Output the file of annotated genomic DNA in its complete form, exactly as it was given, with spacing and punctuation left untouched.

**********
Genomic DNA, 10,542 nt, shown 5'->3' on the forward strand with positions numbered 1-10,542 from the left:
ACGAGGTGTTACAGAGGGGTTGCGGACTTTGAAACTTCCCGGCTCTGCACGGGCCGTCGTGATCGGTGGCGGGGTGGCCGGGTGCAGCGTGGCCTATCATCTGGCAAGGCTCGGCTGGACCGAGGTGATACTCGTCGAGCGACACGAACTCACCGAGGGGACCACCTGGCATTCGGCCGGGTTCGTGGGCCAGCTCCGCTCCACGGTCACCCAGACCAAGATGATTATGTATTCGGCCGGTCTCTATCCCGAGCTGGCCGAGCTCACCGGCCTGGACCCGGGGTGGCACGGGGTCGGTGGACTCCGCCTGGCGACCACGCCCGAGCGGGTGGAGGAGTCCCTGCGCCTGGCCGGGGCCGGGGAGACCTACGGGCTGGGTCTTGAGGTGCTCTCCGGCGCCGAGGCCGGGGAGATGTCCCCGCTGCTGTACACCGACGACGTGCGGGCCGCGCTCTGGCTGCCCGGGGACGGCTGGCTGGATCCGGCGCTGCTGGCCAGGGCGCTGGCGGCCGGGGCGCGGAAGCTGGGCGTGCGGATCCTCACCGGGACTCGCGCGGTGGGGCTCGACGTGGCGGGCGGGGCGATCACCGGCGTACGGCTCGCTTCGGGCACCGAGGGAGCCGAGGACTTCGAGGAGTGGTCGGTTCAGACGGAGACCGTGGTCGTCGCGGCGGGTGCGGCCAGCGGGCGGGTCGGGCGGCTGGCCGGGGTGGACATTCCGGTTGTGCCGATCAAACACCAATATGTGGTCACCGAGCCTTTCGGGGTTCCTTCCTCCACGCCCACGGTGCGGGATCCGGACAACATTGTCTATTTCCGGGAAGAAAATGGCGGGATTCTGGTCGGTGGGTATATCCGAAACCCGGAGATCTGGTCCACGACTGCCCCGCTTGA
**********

Genomic DNA, 10,542 nt, shown 5'->3' on the forward strand with positions numbered 1-10,542 from the left:
ACGAGGTGTTACAGAGGGGTTGCGGACTTTGAAACTTCCCGGCTCTGCACGGGCCGTCGTGATCGGTGGCGGGGTGGCCGGGTGCAGCGTGGCCTATCATCTGGCAAGGCTCGGCTGGACCGAGGTGATACTCGTCGAGCGACACGAACTCACCGAGGGGACCACCTGGCATTCGGCCGGGTTCGTGGGCCAGCTCCGCTCCACGGTCACCCAGACCAAGATGATTATGTATTCGGCCGGTCTCTATCCCGAGCTGGCCGAGCTCACCGGCCTGGACCCGGGGTGGCACGGGGTCGGTGGACTCCGCCTGGCGACCACGCCCGAGCGGGTGGAGGAGTCCCTGCGCCTGGCCGGGGCCGGGGAGACCTACGGGCTGGGTCTTGAGGTGCTCTCCGGCGCCGAGGCCGGGGAGATGTCCCCGCTGCTGTACACCGACGACGTGCGGGCCGCGCTCTGGCTGCCCGGGGACGGCTGGCTGGATCCGGCGCTGCTGGCCAGGGCGCTGGCGGCCGGGGCGCGGAAGCTGGGCGTGCGGATCCTCACCGGGACTCGCGCGGTGGGGCTCGACGTGGCGGGCGGGGCGATCACCGGCGTACGGCTCGCTTCGGGCACCGAGGGAGCCGAGGACTTCGAGGAGTGGTCGGTTCAGACGGAGACCGTGGTCGTCGCGGCGGGTGCGGCCAGCGGGCGGGTCGGGCGGCTGGCCGGGGTGGACATTCCGGTTGTGCCGATCAAACACCAATATGTGGTCACCGAGCCTTTCGGGGTTCCTTCCTCCACGCCCACGGTGCGGGATCCGGACAACATTGTCTATTTCCGGGAAGAAAATGGCGGGATTCTGGTCGGTGGGTATATCCGAAACCCGGAGATCTGGTCCACGACTGCCCCGCTTGA